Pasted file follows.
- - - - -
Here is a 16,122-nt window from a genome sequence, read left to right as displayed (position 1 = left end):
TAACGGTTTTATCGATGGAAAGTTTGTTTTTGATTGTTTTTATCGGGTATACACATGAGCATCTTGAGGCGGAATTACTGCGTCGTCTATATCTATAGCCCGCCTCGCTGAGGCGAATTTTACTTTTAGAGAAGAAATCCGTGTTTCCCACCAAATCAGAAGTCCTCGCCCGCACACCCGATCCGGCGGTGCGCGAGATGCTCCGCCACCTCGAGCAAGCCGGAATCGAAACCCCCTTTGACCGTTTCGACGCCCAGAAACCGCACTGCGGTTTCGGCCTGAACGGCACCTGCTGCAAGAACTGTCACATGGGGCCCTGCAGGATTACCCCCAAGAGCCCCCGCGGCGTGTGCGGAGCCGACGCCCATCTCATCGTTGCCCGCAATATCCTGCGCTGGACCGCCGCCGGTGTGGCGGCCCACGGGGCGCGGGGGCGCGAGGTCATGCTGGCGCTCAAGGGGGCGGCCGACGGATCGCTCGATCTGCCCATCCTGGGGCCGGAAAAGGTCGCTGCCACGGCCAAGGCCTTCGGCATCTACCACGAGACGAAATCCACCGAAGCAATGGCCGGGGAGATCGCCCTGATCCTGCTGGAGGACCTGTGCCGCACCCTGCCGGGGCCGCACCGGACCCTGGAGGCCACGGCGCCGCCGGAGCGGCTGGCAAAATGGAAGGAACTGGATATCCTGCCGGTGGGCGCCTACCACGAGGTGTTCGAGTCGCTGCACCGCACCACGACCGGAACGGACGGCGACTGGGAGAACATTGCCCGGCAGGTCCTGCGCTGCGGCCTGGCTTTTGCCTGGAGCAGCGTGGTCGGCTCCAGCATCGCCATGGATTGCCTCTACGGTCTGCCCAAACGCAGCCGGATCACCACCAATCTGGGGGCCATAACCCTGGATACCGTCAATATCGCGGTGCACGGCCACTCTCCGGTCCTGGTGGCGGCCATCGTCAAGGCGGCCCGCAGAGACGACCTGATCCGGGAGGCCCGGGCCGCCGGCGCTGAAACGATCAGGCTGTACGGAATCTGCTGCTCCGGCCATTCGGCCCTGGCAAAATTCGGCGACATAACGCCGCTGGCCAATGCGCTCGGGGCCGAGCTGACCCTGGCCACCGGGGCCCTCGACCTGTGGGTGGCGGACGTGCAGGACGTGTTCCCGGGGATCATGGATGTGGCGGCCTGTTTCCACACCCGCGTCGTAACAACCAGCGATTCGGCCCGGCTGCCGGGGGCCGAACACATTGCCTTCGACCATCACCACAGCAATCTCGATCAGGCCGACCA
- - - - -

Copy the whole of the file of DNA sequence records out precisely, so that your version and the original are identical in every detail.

Here is a 16,122-nt window from a genome sequence, read left to right as displayed (position 1 = left end):
TAACGGTTTTATCGATGGAAAGTTTGTTTTTGATTGTTTTTATCGGGTATACACATGAGCATCTTGAGGCGGAATTACTGCGTCGTCTATATCTATAGCCCGCCTCGCTGAGGCGAATTTTACTTTTAGAGAAGAAATCCGTGTTTCCCACCAAATCAGAAGTCCTCGCCCGCACACCCGATCCGGCGGTGCGCGAGATGCTCCGCCACCTCGAGCAAGCCGGAATCGAAACCCCCTTTGACCGTTTCGACGCCCAGAAACCGCACTGCGGTTTCGGCCTGAACGGCACCTGCTGCAAGAACTGTCACATGGGGCCCTGCAGGATTACCCCCAAGAGCCCCCGCGGCGTGTGCGGAGCCGACGCCCATCTCATCGTTGCCCGCAATATCCTGCGCTGGACCGCCGCCGGTGTGGCGGCCCACGGGGCGCGGGGGCGCGAGGTCATGCTGGCGCTCAAGGGGGCGGCCGACGGATCGCTCGATCTGCCCATCCTGGGGCCGGAAAAGGTCGCTGCCACGGCCAAGGCCTTCGGCATCTACCACGAGACGAAATCCACCGAAGCAATGGCCGGGGAGATCGCCCTGATCCTGCTGGAGGACCTGTGCCGCACCCTGCCGGGGCCGCACCGGACCCTGGAGGCCACGGCGCCGCCGGAGCGGCTGGCAAAATGGAAGGAACTGGATATCCTGCCGGTGGGCGCCTACCACGAGGTGTTCGAGTCGCTGCACCGCACCACGACCGGAACGGACGGCGACTGGGAGAACATTGCCCGGCAGGTCCTGCGCTGCGGCCTGGCTTTTGCCTGGAGCAGCGTGGTCGGCTCCAGCATCGCCATGGATTGCCTCTACGGTCTGCCCAAACGCAGCCGGATCACCACCAATCTGGGGGCCATAACCCTGGATACCGTCAATATCGCGGTGCACGGCCACTCTCCGGTCCTGGTGGCGGCCATCGTCAAGGCGGCCCGCAGAGACGACCTGATCCGGGAGGCCCGGGCCGCCGGCGCTGAAACGATCAGGCTGTACGGAATCTGCTGCTCCGGCCATTCGGCCCTGGCAAAATTCGGCGACATAACGCCGCTGGCCAATGCGCTCGGGGCCGAGCTGACCCTGGCCACCGGGGCCCTCGACCTGTGGGTGGCGGACGTGCAGGACGTGTTCCCGGGGATCATGGATGTGGCGGCCTGTTTCCACACCCGCGTCGTAACAACCAGCGATTCGGCCCGGCTGCCGGGGGCCGAACACATTGCCTTCGACCATCACCACAGCAATCTCGATCAGGCCGACCA